Experimentation with animal models in space
Edited by : Gerald Sonnenfeld
Publisher : Elsevier
Published : 2005
Type of book : Space Biology and Medicine
A study of animal models has been critical to the initiation and progress of space exploration. The changes occurring in physiological systems on exposure to spaceflight could negatively impact the ability of humans to undertake long-term habitation and exploration of space. However, there are limits to the studies that can be done with humans in space.
The book comprises the various developments regarding the application of animal models to study the effects of spaceflight environment on physiological systems. Each chapter is devoted to a particular animal model or physiological system, namely, hind limb unloading rat model, spaceflight immunology, neurovestibular experiments, circadian rhythm in space, skeletal effects of spaceflight, development as adaption, responses across the gravity continuum, i.e., hypergravity to microgravity, as well as effects of gravity in aquatic animals and non-human primates in spaceflight. Each topic has been further divided into subheadings for easy understanding of the basic concepts. Both ground-based and spaceflight animal model studies have been included. The studies on animals had paved the path for the development of unique insight into the mechanisms and potential role of gravity, stress, radiation, and other spaceflight environment factors on physiological systems. In addition, it had also facilitated the development of countermeasures to prevent any deleterious effects of the spaceflight environment on physiological systems.
The historical flight of the dog Laika on November 3, 1957, paved the way for the flight of the first human in space, Yuri Gagarin on April 12, 1961. The animal model experimental has provided and will provide in the future, crucial information required to allow long-term exploration of space and possibly exploratory missions beyond low earth orbit in near future.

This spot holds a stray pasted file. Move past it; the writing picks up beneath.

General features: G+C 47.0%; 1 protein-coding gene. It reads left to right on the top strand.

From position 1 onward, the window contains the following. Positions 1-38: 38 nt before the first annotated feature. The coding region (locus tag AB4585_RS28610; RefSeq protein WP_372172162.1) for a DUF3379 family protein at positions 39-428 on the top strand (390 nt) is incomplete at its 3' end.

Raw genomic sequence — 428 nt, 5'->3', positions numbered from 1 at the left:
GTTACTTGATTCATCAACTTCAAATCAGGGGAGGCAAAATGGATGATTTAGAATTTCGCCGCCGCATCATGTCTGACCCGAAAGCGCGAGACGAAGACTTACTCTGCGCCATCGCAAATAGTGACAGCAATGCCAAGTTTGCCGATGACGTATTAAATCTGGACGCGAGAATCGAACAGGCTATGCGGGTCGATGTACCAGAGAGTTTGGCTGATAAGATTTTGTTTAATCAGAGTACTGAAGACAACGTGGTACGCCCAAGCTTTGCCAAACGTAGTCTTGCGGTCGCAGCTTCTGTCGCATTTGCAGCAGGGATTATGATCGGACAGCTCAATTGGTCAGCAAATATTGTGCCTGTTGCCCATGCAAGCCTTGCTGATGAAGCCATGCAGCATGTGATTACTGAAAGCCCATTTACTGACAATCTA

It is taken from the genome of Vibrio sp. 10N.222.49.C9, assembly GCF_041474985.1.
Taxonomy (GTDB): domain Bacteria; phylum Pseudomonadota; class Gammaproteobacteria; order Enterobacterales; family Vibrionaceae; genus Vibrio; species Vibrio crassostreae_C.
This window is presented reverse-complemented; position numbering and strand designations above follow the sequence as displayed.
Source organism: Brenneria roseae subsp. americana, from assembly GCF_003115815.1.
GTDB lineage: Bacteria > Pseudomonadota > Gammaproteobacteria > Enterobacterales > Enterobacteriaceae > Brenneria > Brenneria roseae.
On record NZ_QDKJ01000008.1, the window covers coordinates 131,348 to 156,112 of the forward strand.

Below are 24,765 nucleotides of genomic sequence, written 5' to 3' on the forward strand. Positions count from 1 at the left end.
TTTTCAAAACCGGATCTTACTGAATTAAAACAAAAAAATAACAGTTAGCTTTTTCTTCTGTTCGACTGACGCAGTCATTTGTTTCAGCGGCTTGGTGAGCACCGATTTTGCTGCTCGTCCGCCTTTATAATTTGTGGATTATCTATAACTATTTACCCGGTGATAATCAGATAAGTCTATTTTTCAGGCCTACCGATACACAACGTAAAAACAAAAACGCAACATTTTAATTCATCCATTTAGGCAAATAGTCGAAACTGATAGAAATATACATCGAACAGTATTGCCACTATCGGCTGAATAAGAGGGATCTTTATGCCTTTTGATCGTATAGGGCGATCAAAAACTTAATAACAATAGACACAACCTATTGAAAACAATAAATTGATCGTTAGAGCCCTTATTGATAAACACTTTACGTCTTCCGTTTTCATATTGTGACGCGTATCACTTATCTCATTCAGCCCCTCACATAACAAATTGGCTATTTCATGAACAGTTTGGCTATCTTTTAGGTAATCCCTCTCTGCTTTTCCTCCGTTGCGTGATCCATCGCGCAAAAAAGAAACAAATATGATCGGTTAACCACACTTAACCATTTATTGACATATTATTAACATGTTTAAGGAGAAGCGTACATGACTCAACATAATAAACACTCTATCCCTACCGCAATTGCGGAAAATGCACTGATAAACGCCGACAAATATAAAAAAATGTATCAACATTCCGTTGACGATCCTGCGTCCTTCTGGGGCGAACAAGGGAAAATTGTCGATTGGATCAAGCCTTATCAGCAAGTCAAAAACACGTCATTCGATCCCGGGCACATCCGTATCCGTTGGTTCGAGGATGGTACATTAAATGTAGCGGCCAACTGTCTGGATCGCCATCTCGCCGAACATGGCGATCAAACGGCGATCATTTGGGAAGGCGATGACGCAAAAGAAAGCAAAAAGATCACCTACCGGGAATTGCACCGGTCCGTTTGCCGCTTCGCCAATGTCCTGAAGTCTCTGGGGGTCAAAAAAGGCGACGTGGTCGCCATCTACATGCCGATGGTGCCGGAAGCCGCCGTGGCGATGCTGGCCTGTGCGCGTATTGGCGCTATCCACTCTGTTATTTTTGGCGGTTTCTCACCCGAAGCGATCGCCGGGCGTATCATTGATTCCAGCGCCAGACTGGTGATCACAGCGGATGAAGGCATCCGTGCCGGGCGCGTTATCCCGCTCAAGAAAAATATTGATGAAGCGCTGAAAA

Opinion about the book
The book is essentially a compilation of 10 review articles written by eminent scientists with vast experience in space experimentation and covers various disciplines and physiological functions affected in the spaceflight environment. The language is simple and keeps the reader engrossed. The tables, graphs, and pictorial representations depicted in each chapter are helpful in comprehending the content in a better way. The list of references at the end of each chapter offers the reader a scope for further lateral reading into the subject.
This book would be helpful in providing further insight into understanding the physiological changes on exposure to the spaceflight environment. In view of the evolving Human Space Programme in India, studying this book is recommended for the Aerospace Medicine Specialists.